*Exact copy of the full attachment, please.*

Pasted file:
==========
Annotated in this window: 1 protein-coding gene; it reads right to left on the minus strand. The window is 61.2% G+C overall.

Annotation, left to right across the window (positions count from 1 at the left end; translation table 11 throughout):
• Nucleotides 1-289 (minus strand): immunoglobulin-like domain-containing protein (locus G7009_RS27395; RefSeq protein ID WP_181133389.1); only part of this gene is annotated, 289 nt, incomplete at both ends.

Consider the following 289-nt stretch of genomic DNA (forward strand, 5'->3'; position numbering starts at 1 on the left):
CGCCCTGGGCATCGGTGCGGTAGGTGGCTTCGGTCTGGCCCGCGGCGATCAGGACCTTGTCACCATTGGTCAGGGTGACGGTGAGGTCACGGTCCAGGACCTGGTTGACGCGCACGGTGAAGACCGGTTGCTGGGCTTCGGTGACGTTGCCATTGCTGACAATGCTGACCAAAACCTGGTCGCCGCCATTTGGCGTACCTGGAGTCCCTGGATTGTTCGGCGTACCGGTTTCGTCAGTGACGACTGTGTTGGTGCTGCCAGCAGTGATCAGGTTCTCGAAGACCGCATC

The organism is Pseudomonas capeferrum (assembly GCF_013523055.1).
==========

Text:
Annotated in this window: 1 protein-coding gene; it reads right to left on the minus strand. The window is 61.2% G+C overall.

Annotation, left to right across the window (positions count from 1 at the left end; translation table 11 throughout):
• Nucleotides 1-289 (minus strand): immunoglobulin-like domain-containing protein (locus G7009_RS27395; RefSeq protein ID WP_181133389.1); only part of this gene is annotated, 289 nt, incomplete at both ends.

Consider the following 289-nt stretch of genomic DNA (forward strand, 5'->3'; position numbering starts at 1 on the left):
CGCCCTGGGCATCGGTGCGGTAGGTGGCTTCGGTCTGGCCCGCGGCGATCAGGACCTTGTCACCATTGGTCAGGGTGACGGTGAGGTCACGGTCCAGGACCTGGTTGACGCGCACGGTGAAGACCGGTTGCTGGGCTTCGGTGACGTTGCCATTGCTGACAATGCTGACCAAAACCTGGTCGCCGCCATTTGGCGTACCTGGAGTCCCTGGATTGTTCGGCGTACCGGTTTCGTCAGTGACGACTGTGTTGGTGCTGCCAGCAGTGATCAGGTTCTCGAAGACCGCATC

The organism is Pseudomonas capeferrum (assembly GCF_013523055.1).